Lisa Feldman Barrett is a psychologist and neuroscientist who challenges almost everything we think we know about the concept of emotions in her book How Emotions Are Made: The Secret Life of the Brain (2017). I saw a glowing review of it on LinkedIn earlier this year and checked it out from the library to see what it was about. It did not disappoint.
Feldman uses detailed evidence and examples to challenge the long-standing but lacking-in-evidence ‘classical view’ of emotions. Emotions are not hardwired into us, she says, and there are no universal emotions as we think of them. At first you want to disagree with her: but doesn’t every human feel sad and happy sometimes? As she goes deeper into the science, you realize how big a role our upbringing and our brain’s predictions about how to respond to different situations play in our experience of the world.
Some cultures don’t have a concept of anger or sadness, for instance, or have concepts that encompass a broader or narrow view of these as compared to the typical Western culture definition. They have other emotion concepts and terms, some of which may not translate outside of that group. She provides examples such as Norwegians’ concept for intense joy at falling in love (Forelsket); the Portuguese concept of a strong, spiritual longing (Saudade); and Filipinos’ urge to hug or squeeze something unbearably adorable (Gigil). People around the world have socialized themselves around concepts that make their community work. For those raised in those societies, they develop predictions based on these concepts. These concepts are normal to them. The lack of universality challenges the idea that universal emotions live somewhere in the brain.
I thought as I read her book that perhaps this explains part of why I and other foreigners have found it challenging to integrate into New Zealand – it can be impossible to ‘read’ people’s emotional expressions. But now I’m wondering how much crossover there is between our concepts of emotions in the first place. What I express as excitement, with hand gestures and smiles, often seems out of place here, for example.
Barrett’s key argument is that the classical view of emotions is incorrect and lacks foundational evidence. Emotions are not built-in from birth or automatic reactions coming from specific parts of our brain. They aren’t something that our ‘rational’ minds have to control to make us human.
Her theory offers a different explanation – one of constructed emotion. This means that as we grow up in a culture, we learn to associate certain bodily feelings with certain situations. For example, if your parent asks you “Are you sad?” every time you are crying, you will learn to associate “sad” with crying. Then we use our predictions of what is appropriate to respond to new situations. If we see someone crying, we assume they are sad. If we are crying, we assume we are sad. We eventually make these predictions so seemingly effortlessly, we believe they are hard-coded into us. Stepping outside of your cultural context can help reveal that they are constructed based on a context.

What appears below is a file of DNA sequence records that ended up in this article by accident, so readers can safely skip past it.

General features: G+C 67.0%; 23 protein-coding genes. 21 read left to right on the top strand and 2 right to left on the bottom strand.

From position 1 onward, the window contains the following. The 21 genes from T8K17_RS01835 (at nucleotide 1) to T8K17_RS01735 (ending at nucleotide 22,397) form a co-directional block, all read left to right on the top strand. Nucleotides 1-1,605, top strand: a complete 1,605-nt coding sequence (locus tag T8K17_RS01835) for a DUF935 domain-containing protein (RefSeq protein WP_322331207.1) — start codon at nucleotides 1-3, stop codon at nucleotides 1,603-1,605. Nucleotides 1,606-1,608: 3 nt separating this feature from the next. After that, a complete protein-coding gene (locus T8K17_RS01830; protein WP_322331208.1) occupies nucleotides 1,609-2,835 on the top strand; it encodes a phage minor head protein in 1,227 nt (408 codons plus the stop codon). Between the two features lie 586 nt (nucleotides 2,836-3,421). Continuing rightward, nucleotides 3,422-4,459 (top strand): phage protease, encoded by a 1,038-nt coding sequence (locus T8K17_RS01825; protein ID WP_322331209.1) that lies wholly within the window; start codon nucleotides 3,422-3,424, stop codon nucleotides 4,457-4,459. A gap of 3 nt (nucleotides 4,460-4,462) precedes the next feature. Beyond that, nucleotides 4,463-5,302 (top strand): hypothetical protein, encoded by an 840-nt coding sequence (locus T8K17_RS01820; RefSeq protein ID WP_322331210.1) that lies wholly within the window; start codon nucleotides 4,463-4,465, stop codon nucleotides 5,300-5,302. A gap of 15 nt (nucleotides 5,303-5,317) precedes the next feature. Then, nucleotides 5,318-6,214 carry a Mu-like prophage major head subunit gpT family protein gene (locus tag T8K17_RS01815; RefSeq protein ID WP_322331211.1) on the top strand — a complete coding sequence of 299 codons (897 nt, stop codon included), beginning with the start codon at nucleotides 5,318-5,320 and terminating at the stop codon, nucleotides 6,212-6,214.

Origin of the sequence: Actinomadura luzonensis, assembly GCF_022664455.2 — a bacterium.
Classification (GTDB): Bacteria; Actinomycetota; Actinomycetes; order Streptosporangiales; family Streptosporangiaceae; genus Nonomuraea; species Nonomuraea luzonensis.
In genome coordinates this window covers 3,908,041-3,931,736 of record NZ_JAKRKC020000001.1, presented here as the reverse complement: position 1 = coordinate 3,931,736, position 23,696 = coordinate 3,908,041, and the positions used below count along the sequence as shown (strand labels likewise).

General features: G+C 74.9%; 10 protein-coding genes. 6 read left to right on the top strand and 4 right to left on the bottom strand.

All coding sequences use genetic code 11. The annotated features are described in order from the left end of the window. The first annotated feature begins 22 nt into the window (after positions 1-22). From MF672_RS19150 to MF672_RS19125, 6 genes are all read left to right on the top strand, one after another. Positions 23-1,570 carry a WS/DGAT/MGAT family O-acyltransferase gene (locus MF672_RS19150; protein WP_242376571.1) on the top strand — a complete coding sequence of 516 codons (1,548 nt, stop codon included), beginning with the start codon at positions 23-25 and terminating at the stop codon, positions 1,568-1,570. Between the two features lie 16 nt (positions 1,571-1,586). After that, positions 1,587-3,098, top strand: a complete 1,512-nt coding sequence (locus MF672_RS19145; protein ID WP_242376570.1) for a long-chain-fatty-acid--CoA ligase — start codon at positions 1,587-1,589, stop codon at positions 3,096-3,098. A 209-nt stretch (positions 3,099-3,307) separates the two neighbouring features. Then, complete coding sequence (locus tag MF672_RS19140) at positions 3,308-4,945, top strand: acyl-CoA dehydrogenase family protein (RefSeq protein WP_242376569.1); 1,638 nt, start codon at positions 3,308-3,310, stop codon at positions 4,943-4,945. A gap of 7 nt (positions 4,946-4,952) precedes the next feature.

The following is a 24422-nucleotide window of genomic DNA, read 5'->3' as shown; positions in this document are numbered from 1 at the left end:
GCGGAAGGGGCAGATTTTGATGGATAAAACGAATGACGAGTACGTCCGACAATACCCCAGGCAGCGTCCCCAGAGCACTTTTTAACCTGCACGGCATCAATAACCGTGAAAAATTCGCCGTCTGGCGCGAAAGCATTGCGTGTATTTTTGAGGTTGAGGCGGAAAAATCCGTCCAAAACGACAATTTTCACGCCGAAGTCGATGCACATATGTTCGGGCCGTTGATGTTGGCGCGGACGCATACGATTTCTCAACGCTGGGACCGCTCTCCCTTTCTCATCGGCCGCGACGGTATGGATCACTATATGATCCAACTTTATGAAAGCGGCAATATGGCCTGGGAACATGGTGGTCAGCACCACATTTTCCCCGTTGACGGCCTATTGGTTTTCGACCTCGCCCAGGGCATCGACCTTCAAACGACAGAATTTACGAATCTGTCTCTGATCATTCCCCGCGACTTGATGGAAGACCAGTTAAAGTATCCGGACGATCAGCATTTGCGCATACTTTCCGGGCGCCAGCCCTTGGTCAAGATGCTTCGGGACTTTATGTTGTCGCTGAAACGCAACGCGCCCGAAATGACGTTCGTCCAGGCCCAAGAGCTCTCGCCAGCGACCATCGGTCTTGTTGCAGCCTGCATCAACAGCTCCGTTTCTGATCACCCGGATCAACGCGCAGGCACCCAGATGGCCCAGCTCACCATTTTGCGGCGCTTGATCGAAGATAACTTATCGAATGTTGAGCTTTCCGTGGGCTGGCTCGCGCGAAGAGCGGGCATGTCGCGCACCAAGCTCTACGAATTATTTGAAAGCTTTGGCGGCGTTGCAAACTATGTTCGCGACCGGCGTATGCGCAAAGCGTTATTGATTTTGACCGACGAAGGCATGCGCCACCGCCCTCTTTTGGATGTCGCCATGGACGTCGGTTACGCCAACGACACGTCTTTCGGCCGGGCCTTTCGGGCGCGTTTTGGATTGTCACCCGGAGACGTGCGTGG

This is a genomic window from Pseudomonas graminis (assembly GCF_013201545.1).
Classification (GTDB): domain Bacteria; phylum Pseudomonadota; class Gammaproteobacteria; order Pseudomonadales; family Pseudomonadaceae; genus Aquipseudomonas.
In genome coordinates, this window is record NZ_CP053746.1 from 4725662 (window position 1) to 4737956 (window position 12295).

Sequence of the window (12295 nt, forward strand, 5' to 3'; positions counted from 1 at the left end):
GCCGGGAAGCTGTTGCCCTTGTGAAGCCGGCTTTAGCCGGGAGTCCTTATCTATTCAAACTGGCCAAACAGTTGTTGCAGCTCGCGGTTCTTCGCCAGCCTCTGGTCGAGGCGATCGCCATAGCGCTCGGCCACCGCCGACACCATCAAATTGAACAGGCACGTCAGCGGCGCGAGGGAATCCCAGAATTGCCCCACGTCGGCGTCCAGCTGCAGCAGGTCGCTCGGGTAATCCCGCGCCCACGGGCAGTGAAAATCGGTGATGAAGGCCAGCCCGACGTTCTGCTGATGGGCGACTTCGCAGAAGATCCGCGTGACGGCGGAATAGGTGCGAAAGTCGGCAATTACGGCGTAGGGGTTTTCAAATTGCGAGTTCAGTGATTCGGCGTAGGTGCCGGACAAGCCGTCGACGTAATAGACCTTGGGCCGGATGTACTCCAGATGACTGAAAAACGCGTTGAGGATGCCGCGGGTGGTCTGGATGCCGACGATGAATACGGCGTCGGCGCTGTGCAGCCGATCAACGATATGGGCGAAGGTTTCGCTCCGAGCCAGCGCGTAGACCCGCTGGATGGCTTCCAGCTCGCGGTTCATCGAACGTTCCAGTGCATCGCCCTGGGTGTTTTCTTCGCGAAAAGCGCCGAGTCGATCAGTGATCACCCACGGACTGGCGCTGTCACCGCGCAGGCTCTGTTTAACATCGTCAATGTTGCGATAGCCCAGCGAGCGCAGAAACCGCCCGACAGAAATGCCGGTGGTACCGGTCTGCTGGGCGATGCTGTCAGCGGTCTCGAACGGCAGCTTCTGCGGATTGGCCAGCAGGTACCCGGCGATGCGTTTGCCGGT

Her example of butterflies in her stomach while on a date was a great example of why the classical view doesn’t make sense. At first, she thought she was happy and excited at her date. She interpreted the butterfly feeling as going with these emotions. Later, it turned out that she was falling sick. The feeling was actually one of bodily distress. But her brain predicted that she was happy based on its prior knowledge (being out at a restaurant, etc.).
Barrett says after a century of trying, scientific research has not found a constant fingerprint for any emotion. She had me questioning why we show children faces of ‘happy’, ‘sad’, ‘angry’, and so on, when we should know from our own life experience that people don’t actually look like that universally in every situation (or even many!). If you get mad at your boss, you might yell, or you might quietly simmer. You might express your feelings in any number of ways. The caricature of an angry face probably doesn’t fit you all of the times you feel anger.
Barrett packs a lot of information into this book, more so than I can unpack here, but the examples are great at helping you understand what she means and how it applies to the real world. I’d highly recommend checking it out and being open to changing your mind about almost everything you probably think and hear about emotions! She’ll have you wondering why we have stuck with these old theories for so long, and she also gives tips on how to shift into new ways of thinking and take more control over your predictions and emotion concepts.